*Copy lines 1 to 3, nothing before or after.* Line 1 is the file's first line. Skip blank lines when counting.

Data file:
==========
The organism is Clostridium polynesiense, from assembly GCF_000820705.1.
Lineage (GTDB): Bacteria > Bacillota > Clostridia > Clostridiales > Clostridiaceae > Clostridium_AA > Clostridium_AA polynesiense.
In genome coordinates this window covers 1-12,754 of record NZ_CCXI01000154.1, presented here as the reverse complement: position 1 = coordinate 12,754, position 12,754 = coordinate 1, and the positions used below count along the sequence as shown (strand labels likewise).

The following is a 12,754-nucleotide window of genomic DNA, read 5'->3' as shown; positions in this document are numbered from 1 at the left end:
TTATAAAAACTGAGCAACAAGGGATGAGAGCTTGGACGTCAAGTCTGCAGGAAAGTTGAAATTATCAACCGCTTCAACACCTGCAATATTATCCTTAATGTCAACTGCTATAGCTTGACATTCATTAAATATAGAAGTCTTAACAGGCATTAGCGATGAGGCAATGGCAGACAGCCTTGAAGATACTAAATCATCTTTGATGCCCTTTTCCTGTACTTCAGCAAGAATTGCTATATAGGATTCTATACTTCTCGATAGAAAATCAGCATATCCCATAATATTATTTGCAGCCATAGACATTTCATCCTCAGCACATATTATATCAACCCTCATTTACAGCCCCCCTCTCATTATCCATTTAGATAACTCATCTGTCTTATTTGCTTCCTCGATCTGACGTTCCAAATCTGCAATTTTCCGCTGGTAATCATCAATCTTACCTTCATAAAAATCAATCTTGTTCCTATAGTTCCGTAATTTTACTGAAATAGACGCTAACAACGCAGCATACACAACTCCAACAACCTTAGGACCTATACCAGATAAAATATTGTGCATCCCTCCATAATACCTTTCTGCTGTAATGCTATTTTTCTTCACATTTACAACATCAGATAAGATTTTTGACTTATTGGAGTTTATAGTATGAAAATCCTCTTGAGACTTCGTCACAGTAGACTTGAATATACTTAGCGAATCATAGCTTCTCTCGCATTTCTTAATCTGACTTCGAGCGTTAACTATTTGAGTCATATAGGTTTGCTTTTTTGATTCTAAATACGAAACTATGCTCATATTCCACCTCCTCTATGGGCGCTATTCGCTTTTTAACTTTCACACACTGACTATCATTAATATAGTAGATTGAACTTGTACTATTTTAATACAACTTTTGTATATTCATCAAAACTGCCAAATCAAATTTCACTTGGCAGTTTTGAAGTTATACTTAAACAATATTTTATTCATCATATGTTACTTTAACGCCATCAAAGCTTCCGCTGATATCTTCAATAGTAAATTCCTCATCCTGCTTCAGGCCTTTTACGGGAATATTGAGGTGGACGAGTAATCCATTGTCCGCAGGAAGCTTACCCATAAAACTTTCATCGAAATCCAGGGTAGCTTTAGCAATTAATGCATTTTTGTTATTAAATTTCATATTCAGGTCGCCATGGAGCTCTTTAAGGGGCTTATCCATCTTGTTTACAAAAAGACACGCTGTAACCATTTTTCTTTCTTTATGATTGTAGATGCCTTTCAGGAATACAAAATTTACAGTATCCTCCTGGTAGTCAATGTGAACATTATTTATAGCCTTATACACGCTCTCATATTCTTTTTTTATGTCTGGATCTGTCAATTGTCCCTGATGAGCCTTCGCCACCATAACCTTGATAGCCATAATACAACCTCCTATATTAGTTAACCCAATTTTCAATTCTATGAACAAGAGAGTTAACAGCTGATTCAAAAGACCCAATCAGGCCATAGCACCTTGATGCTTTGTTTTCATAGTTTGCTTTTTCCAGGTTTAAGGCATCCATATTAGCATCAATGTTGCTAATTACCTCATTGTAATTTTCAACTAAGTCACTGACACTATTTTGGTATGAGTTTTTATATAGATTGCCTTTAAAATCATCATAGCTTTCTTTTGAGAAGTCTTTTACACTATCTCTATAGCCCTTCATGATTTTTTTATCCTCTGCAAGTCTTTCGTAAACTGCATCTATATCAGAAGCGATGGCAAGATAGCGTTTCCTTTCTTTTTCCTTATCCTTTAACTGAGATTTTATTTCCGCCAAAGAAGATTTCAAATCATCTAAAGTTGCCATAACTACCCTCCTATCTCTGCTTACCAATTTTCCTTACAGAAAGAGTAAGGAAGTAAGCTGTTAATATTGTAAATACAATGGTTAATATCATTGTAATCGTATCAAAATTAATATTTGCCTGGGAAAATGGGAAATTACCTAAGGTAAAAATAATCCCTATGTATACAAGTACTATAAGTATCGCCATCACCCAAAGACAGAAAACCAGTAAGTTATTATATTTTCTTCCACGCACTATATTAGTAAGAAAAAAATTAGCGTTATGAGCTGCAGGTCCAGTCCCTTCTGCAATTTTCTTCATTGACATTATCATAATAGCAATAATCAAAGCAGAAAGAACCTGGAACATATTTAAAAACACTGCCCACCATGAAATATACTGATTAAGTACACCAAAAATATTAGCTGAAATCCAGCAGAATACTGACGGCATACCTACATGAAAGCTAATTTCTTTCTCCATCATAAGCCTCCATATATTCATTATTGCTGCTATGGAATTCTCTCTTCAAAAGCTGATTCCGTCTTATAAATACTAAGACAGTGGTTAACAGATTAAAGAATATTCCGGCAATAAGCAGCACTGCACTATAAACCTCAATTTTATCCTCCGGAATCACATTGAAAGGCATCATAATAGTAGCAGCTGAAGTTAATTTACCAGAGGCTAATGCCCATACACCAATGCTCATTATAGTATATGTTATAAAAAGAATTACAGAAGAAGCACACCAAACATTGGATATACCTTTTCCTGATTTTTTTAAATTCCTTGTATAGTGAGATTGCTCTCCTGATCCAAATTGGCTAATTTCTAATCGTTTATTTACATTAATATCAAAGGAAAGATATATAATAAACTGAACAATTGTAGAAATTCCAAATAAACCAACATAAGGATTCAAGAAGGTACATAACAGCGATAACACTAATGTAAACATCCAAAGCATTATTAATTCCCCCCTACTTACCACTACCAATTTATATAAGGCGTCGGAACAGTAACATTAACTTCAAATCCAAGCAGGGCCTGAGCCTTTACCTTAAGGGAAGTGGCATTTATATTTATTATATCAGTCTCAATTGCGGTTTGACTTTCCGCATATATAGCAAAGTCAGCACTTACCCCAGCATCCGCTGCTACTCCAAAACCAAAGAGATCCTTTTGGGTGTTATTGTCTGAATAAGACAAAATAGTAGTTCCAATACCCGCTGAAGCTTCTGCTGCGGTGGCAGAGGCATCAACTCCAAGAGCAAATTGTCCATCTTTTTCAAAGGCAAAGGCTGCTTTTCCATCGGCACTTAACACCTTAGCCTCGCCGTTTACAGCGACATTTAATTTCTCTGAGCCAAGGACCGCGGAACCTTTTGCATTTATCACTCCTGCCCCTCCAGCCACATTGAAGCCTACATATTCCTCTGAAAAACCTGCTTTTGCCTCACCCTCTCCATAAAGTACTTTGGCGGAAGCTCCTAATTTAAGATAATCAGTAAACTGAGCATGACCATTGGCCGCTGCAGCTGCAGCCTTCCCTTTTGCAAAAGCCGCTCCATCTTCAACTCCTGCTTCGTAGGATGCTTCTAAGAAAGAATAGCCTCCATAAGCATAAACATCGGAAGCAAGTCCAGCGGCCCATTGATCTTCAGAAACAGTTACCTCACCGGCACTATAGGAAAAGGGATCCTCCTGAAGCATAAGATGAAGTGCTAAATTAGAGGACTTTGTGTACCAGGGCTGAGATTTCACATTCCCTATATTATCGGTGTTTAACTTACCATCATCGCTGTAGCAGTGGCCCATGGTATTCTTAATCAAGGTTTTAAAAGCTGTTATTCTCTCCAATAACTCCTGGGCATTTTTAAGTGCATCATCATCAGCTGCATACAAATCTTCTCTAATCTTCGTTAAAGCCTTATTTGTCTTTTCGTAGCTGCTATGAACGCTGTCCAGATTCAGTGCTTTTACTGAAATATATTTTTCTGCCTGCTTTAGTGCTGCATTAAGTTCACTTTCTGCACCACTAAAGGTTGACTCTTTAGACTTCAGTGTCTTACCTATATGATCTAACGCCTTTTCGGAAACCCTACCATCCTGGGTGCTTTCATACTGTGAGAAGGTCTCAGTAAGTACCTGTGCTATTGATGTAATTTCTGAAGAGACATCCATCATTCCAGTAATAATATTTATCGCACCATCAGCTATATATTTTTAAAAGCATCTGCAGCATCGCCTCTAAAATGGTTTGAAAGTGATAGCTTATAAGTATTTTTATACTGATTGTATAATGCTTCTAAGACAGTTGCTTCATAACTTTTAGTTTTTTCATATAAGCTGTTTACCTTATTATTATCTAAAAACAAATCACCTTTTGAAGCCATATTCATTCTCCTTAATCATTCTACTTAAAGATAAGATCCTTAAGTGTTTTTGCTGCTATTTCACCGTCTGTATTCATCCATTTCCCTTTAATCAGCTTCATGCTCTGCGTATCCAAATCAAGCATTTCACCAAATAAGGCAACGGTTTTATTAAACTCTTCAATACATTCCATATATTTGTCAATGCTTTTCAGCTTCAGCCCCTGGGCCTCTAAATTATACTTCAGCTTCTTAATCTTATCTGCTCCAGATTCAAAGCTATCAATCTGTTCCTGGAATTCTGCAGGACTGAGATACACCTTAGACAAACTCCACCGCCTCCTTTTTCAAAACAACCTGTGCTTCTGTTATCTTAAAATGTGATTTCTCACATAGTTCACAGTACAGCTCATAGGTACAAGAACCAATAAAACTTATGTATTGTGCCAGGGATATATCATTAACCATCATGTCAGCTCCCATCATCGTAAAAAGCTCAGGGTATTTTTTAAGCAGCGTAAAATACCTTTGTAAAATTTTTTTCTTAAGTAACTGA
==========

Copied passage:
The organism is Clostridium polynesiense, from assembly GCF_000820705.1.
Lineage (GTDB): Bacteria > Bacillota > Clostridia > Clostridiales > Clostridiaceae > Clostridium_AA > Clostridium_AA polynesiense.
In genome coordinates this window covers 1-12,754 of record NZ_CCXI01000154.1, presented here as the reverse complement: position 1 = coordinate 12,754, position 12,754 = coordinate 1, and the positions used below count along the sequence as shown (strand labels likewise).